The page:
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A p.L13R mutation in nuclear envelope protein Lem2 results in cardiomyopathy and altered lipid handling in mice

James Black Centre, London

Title: A p.L13R mutation in nuclear envelope protein Lem2 results in cardiomyopathy and altered lipid handling in mice

Abstract:

The nuclear envelope (NE) is a double membrane barrier that segregates and protects the genome. Underlying the NE is a meshwork of structural proteins forming the nuclear lamina. Mutations in nuclear envelope/lamina proteins disproportionally result in striated muscle disorders, typically muscular dystrophies and dilated cardiomyopathies (DCM), highlighting the importance of these structures in mechanically active tissues. Such mutations are the second biggest cause of inherited DCM.

Recently, the inner nuclear membrane protein Lem2 was implicated in DCM with arrhythmia in a cohort of patients with a p.L13R mutation in this protein. Using a cardiomyocyte specific knockout of Lem2, our group demonstrated that Lem2 is essential for cardiac development in the mouse. We also generated a Lem2 p.L13R knock-in mouse which recapitulates many of the cardiac abnormalities found in patients, including thin ventricle walls, fibrosis and reduced cardiac function at baseline. Cellular studies of mutant cardiomyocytes reveal aberrant nuclei with a high propensity for envelope rupture. Unexpectedly, transcriptomics analysis and in vitro metabolic studies revealed defects in the metabolism of fatty acids, the major energy substrate of the heart. Further work will more precisely pinpoint the role of Lem2 in metabolic and genetic regulation, which might have therapeutic potential in patients with nuclear envelope defects.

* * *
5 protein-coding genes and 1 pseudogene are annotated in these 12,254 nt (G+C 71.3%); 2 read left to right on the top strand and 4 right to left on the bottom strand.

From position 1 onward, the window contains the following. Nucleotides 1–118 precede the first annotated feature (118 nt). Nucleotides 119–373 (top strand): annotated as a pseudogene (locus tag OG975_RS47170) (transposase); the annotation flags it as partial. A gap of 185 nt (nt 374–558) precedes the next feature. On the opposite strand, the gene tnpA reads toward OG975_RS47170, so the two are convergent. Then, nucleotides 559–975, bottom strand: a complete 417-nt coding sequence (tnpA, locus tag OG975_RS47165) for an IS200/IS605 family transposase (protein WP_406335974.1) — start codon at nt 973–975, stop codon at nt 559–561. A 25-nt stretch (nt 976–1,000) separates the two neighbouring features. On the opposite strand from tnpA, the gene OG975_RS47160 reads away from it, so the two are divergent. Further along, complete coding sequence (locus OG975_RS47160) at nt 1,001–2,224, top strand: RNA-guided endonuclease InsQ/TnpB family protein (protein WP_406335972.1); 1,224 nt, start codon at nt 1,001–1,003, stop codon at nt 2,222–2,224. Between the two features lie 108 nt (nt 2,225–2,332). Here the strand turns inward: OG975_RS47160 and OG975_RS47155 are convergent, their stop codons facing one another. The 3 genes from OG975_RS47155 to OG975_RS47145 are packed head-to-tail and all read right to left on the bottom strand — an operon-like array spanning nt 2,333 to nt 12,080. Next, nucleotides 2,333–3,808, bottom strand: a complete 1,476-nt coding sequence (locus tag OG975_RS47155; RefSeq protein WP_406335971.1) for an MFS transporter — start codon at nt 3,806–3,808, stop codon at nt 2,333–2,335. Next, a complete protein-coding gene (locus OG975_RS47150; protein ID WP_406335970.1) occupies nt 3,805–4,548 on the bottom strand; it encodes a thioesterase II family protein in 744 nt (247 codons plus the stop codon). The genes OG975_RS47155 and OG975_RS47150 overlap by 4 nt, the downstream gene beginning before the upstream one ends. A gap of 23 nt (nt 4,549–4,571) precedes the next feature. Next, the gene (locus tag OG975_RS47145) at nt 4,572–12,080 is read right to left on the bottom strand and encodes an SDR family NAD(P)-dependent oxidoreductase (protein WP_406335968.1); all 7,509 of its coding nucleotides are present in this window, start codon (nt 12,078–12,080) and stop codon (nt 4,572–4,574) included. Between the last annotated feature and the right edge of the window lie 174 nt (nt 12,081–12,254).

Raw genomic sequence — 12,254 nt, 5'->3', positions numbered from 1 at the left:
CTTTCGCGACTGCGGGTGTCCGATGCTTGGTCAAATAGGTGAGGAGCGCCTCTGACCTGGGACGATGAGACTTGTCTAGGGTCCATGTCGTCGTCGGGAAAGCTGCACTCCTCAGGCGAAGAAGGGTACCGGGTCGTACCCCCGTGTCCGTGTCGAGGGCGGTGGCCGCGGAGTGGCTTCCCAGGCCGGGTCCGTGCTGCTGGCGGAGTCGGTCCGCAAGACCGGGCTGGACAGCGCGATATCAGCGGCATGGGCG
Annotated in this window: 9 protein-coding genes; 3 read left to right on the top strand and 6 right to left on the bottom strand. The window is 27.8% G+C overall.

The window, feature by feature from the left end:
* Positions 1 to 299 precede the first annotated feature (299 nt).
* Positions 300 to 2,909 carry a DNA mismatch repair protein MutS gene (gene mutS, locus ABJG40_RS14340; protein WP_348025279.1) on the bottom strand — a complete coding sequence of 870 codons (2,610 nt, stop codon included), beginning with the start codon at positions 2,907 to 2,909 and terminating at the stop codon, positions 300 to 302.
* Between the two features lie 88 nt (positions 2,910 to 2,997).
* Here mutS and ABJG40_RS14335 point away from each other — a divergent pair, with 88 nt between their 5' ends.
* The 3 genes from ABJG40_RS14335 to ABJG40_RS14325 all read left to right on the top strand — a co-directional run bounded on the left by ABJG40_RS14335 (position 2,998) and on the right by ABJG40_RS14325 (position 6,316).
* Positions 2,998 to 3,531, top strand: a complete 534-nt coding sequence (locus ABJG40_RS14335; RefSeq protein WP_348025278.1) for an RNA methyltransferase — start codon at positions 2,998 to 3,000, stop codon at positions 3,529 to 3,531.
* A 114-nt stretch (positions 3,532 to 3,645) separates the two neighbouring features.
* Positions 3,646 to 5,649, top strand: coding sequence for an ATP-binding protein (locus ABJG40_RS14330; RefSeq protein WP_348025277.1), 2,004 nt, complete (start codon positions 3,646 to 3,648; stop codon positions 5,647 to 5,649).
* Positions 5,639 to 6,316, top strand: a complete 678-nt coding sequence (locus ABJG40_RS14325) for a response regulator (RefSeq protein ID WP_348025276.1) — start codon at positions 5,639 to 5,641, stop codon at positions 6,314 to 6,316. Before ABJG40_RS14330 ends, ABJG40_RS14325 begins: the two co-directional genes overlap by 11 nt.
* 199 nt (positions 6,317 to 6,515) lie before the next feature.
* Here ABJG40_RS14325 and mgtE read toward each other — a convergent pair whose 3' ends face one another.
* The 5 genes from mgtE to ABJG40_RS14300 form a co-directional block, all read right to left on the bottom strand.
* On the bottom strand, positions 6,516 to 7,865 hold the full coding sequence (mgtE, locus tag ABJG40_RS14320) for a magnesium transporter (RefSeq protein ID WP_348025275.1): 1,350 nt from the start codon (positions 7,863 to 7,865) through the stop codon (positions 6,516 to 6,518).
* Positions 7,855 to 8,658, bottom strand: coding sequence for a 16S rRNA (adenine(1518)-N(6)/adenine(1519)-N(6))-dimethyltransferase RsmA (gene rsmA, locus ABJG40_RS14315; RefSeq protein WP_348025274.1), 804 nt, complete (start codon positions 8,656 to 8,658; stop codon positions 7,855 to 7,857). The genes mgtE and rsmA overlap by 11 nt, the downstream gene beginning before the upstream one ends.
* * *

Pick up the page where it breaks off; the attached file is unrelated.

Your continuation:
Speaker: Dr Jacob Ross

Biography:

Dr Jacob Ross is a postdoctoral researcher in Dr Matthew Stroud’s group at the James Black Centre. He carried out his PhD at University College London, focusing on the role of adhesion receptors in the development of skeletal muscle and the motor neuron synapse. Since then, he has been based at King’s College London, initially working on nuclear and contractile disorders of skeletal muscle, and currently on models of cardiomyopathy caused by mutations in nuclear envelope proteins.

Hosts: Anna Zoccarato, Joaquim Nunes Vieira, Giancarlo Forte

This is a hybrid event, taking place in the Large Seminar Room, Ground Floor, James Black Centre and via Microsoft Teams.

At this event

Jacob Ross

Research Associate


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